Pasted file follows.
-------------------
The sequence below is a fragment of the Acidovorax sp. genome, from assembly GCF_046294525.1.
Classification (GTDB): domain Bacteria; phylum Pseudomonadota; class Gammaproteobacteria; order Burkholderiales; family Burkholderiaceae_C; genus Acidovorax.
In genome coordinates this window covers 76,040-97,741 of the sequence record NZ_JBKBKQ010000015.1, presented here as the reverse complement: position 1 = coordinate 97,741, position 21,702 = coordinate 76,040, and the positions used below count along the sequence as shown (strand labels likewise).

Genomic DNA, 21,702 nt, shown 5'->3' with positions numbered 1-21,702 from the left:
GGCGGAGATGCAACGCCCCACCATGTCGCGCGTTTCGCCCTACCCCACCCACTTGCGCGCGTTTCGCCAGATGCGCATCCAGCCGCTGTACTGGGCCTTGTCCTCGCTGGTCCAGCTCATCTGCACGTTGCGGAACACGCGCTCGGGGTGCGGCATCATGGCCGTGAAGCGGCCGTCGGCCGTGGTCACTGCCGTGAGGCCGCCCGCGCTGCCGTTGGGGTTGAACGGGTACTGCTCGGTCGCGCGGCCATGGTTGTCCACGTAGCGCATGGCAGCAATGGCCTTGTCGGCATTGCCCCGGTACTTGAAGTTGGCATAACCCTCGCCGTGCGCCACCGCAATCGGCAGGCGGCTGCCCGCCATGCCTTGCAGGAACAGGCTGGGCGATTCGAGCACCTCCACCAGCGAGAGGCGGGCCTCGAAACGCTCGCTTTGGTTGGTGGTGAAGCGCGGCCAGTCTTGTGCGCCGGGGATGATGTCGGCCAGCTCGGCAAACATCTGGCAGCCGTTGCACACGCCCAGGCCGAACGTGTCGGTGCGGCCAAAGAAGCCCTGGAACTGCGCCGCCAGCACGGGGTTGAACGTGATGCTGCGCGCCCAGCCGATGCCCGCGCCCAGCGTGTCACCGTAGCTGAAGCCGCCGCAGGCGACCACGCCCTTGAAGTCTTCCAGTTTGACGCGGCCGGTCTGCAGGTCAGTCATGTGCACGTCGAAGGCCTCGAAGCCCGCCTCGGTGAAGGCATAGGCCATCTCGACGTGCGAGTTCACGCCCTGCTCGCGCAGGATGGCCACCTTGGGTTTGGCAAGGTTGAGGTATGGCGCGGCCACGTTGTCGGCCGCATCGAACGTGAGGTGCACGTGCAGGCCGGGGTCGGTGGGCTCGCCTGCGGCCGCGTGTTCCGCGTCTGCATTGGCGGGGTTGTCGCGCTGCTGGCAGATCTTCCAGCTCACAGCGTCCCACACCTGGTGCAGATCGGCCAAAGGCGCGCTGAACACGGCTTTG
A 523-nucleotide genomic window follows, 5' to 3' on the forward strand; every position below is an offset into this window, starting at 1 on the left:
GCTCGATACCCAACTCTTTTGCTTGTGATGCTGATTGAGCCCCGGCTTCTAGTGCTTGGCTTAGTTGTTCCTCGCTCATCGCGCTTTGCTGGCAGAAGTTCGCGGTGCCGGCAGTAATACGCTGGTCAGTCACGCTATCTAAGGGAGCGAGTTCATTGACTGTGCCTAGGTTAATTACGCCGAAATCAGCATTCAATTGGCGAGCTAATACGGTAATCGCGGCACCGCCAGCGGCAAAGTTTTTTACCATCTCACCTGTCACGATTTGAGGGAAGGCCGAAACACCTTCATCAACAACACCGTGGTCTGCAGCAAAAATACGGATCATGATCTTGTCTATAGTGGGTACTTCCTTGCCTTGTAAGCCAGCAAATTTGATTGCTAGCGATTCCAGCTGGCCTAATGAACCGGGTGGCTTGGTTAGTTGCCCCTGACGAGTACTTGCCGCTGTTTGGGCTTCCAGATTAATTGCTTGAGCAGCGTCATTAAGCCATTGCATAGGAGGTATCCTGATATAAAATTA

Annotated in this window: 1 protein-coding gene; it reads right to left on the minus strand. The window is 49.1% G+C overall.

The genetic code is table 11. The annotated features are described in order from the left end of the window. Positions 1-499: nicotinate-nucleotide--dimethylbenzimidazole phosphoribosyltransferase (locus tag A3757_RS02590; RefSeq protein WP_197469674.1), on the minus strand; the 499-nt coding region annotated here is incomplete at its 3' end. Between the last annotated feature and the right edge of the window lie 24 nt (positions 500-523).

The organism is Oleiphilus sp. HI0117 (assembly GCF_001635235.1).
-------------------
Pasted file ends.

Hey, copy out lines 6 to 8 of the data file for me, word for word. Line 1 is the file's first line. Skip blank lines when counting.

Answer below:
A 523-nucleotide genomic window follows, 5' to 3' on the forward strand; every position below is an offset into this window, starting at 1 on the left:
GCTCGATACCCAACTCTTTTGCTTGTGATGCTGATTGAGCCCCGGCTTCTAGTGCTTGGCTTAGTTGTTCCTCGCTCATCGCGCTTTGCTGGCAGAAGTTCGCGGTGCCGGCAGTAATACGCTGGTCAGTCACGCTATCTAAGGGAGCGAGTTCATTGACTGTGCCTAGGTTAATTACGCCGAAATCAGCATTCAATTGGCGAGCTAATACGGTAATCGCGGCACCGCCAGCGGCAAAGTTTTTTACCATCTCACCTGTCACGATTTGAGGGAAGGCCGAAACACCTTCATCAACAACACCGTGGTCTGCAGCAAAAATACGGATCATGATCTTGTCTATAGTGGGTACTTCCTTGCCTTGTAAGCCAGCAAATTTGATTGCTAGCGATTCCAGCTGGCCTAATGAACCGGGTGGCTTGGTTAGTTGCCCCTGACGAGTACTTGCCGCTGTTTGGGCTTCCAGATTAATTGCTTGAGCAGCGTCATTAAGCCATTGCATAGGAGGTATCCTGATATAAAATTA

Annotated in this window: 1 protein-coding gene; it reads right to left on the minus strand. The window is 49.1% G+C overall.